This blog post is based on a conversation a few of us had with Neil the other day in a sauna. None of us took notes, but we attempted to write down every piece of Neil’s logic and advice he offered on phones, trust, and relationships.
Let’s talk about trust in relationships around the phone and social media.
As a metaphor for trust in general.
Neil often hears people complain that their partner doesn’t trust them, that they’re always looking over their shoulder when they’re on social media, that they are always cyber-stalking them.
They make it sound like they’re the victim of a crazy, jealous partner.
But when Neil asks the question: Is there anything you are doing or have done on social media that your partner would be upset if they saw? Their answer is a sheepish “yes.”
In other words, they are not behaving trustworthy, so of course their partner doesn’t trust them.
So let’s go a little deeper…
There are two elements to making relationships work in the age of social media, or for that matter, any age:
Are you trustworthy enough to have the passcode to your partner’s phone, but to never look at it behind their back?
Can you lay bare your life, including your online life, to your partner and have nothing there that you don’t feel comfortable with them seeing?
If your answer is “yes” to both questions above, excellent. If not, look at what’s going on. Either you or your partner are trying to escape from the intimacy of the relationship in some way by keeping doors open with other people. Or you or your partner have abandonment issues, and are so worried about losing your partner that you don’t trust them and, as a result, will at worst lose your partner or at best push them away.
The Parole Partner
Some people behave impeccably, yet their partner acts more like a parole officer than a lover.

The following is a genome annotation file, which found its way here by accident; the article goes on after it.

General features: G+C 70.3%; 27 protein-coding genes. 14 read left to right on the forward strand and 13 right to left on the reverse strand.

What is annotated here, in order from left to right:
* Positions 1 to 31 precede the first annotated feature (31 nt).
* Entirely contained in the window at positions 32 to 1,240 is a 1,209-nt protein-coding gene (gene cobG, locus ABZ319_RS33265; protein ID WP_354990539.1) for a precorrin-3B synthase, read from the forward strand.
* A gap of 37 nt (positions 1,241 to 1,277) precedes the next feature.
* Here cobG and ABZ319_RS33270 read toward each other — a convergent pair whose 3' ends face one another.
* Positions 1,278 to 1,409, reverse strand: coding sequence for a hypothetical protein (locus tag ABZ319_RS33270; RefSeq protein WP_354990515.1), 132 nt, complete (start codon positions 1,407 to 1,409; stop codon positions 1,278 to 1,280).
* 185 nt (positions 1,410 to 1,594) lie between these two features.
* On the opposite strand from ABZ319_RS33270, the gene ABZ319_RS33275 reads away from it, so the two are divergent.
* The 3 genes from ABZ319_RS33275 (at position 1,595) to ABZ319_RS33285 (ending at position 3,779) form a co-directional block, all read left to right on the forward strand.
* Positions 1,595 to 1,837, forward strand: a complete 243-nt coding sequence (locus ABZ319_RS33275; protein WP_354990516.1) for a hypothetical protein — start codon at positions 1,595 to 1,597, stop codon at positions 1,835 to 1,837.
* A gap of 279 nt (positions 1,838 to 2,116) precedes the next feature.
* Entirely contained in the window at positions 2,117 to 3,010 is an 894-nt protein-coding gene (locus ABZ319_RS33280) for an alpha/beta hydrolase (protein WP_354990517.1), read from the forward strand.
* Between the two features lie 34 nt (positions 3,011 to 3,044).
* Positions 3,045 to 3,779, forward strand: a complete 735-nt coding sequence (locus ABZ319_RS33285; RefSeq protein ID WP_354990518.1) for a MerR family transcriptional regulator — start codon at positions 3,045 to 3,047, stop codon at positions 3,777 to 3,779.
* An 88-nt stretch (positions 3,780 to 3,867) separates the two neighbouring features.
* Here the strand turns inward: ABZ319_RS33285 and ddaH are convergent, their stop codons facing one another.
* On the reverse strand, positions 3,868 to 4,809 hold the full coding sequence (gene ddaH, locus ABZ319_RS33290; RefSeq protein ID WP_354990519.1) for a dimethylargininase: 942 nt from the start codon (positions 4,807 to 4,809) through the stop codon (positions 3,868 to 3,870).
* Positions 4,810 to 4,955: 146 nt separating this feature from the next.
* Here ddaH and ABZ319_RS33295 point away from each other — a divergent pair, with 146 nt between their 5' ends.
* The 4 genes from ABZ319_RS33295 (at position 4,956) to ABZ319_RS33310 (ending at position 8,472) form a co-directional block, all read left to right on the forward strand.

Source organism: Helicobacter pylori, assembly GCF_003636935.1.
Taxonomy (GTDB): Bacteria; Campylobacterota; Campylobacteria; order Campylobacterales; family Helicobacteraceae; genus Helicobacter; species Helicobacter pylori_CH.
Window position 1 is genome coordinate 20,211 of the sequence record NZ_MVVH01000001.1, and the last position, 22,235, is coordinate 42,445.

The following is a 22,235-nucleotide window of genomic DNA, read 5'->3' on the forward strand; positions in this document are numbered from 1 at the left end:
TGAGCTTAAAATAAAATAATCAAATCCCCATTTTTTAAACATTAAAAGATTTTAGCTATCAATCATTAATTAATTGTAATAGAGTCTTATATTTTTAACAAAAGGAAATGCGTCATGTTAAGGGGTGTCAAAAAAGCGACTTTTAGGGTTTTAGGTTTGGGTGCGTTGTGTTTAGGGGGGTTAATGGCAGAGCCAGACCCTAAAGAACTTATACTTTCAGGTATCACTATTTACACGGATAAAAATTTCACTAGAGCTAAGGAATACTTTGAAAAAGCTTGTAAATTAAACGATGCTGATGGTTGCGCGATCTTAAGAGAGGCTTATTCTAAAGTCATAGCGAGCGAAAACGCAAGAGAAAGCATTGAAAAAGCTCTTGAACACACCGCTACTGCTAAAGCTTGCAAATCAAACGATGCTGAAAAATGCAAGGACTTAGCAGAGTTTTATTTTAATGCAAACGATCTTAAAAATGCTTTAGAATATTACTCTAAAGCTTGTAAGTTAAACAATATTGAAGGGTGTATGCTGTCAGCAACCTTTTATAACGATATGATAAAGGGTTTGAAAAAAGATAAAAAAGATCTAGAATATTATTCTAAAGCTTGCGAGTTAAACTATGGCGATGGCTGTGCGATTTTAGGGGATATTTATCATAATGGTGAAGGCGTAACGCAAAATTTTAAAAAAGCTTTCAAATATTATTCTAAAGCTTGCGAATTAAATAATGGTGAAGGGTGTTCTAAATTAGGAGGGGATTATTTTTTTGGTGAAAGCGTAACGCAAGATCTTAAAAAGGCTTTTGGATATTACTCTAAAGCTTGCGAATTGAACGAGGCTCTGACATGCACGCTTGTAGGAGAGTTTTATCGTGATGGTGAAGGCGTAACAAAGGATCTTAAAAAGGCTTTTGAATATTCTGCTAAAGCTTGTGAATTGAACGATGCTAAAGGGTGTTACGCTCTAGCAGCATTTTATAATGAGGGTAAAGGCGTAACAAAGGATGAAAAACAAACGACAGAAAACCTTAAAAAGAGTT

The subtext is, “I don’t think you can control yourself, so I will control you.”
And as a result, instead of being a lover, they become a parent. And no one wants to sleep with their parents. Consequently, the sex life plummets, and the impulse to find someone else to meet that need increases.
Here’s the deal:
1). You have no control over your partner’s behavior. Attempting to control it only causes both of you anxiety and stress.
2). You should give your partner a free choice. Think of yourself as the Garden of Eden. If they choose good, they get to stay in Paradise. If they choose evil, they’re expelled.
3). You don’t need to know the truth. If you consistently don’t trust your partner, it doesn’t matter whether or not they are actually cheating, the relationship is already over.
4). If you had healthy self-esteem, you wouldn’t worry that they’d find someone better than you. And if they think they’ve found someone better, then they should be with them. You want them to be happy.
5). We have this wrongheaded idea in our culture that if a relationship or marriage ends, it’s a failure. But a relationship should be measured not by its length but by its depth. The only relationship that’s a failure is one that lasts longer than it should. (Paraphrased from a line in Neil’s book The Truth)
The paramount challenge for all relationships is to be honest.
Honesty creates intimacy.
Without honesty, there is no love.
Without trust, there is no love.
Intimacy is the combination of honesty and trust plus openness and vulnerability plus safety. For a primer on sharing your deepest secrets with your partner, listen to the podcast interview Neil did with PostSecret founder, Frank Warren.
Or just take a little step and let your partner know the passcode to your phone.
While Neil is writing books, Brian Fishbach is assisting Neil with his work. If you want to be on the inside, and learn the latest tools and techniques we are using here to improve our lives and the lives of others, then you’ll want to be part of this limited email distribution list. Click here while we’re still doing this.